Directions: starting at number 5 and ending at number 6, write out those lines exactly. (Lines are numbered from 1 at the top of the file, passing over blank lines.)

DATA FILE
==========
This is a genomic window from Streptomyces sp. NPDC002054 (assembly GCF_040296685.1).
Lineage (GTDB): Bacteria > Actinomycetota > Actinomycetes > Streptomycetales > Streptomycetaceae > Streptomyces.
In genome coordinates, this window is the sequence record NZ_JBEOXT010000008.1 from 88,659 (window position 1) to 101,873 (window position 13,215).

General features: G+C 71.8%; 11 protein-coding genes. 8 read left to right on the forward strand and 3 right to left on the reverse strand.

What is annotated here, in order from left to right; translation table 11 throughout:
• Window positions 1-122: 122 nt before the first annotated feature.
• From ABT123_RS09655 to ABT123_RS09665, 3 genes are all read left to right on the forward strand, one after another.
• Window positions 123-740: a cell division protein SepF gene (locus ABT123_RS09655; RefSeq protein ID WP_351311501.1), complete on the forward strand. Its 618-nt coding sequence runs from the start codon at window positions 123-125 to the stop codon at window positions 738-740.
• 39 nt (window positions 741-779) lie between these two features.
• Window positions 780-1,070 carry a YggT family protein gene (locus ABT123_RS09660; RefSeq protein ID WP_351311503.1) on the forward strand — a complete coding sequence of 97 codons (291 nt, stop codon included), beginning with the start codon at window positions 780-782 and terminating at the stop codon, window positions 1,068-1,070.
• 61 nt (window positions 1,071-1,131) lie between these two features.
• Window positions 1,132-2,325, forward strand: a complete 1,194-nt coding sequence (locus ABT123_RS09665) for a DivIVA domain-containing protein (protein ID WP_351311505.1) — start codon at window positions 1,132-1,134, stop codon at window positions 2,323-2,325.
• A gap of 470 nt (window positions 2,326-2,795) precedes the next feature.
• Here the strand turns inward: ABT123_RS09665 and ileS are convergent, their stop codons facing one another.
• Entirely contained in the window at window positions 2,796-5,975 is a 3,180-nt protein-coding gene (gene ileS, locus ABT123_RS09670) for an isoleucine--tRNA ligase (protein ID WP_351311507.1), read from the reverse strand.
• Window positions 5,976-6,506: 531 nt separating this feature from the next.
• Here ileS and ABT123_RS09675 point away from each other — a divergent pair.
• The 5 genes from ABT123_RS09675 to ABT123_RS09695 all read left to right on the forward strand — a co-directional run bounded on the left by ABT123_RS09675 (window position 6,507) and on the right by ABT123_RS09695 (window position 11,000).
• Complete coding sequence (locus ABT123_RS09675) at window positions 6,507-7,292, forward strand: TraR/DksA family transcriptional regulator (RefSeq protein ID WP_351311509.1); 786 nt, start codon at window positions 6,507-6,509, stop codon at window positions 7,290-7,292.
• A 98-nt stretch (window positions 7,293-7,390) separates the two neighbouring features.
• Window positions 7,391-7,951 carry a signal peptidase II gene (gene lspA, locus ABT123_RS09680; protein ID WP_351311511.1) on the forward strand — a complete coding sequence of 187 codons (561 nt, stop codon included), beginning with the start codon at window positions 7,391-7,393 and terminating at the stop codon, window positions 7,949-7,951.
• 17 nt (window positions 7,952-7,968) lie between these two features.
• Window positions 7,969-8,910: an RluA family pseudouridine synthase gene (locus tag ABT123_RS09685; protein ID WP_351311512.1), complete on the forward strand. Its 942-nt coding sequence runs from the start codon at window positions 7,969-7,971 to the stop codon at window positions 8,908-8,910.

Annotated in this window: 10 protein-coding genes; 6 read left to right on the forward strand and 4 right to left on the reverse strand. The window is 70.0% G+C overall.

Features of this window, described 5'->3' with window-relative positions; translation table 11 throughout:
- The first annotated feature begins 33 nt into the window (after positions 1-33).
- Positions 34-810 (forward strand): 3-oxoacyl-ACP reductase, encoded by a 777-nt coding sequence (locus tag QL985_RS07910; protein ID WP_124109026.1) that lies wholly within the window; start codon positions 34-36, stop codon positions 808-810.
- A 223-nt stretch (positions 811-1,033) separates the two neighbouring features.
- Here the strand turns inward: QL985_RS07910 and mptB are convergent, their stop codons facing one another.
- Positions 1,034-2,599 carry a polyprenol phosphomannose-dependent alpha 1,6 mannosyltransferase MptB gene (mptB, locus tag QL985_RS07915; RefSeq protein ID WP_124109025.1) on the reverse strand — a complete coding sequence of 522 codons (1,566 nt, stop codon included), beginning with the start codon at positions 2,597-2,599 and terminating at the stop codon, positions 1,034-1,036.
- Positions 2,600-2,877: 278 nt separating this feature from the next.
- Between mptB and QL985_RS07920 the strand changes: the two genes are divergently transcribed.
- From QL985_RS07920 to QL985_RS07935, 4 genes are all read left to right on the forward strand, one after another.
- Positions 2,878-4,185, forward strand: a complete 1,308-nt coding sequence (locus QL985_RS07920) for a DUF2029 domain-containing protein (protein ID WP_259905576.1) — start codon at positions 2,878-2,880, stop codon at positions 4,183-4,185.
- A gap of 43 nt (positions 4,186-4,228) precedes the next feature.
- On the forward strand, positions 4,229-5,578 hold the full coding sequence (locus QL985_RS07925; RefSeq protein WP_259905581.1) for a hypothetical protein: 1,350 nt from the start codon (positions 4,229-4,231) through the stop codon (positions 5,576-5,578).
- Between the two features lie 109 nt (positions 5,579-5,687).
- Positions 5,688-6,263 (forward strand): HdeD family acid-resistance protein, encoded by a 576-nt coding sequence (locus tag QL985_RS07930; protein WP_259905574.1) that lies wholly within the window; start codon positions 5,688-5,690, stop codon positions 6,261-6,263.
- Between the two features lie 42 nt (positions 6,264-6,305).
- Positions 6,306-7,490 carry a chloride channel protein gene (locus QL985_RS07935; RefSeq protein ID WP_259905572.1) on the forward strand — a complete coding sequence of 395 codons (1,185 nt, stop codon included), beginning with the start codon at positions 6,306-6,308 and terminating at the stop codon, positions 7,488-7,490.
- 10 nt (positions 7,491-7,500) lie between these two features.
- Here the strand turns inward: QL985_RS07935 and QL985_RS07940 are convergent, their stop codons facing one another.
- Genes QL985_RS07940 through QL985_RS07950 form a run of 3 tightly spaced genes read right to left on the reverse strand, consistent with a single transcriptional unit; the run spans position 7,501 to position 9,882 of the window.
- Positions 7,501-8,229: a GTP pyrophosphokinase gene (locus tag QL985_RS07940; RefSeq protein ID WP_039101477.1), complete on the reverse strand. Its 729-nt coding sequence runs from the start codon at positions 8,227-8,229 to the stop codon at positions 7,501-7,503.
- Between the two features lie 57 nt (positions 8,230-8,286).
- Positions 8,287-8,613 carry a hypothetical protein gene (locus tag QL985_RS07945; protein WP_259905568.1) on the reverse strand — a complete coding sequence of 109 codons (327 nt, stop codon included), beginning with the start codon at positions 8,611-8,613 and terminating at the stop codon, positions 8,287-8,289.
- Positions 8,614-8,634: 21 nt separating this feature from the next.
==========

What is annotated here, in order from left to right; translation table 11 throughout:
• Window positions 1-122: 122 nt before the first annotated feature.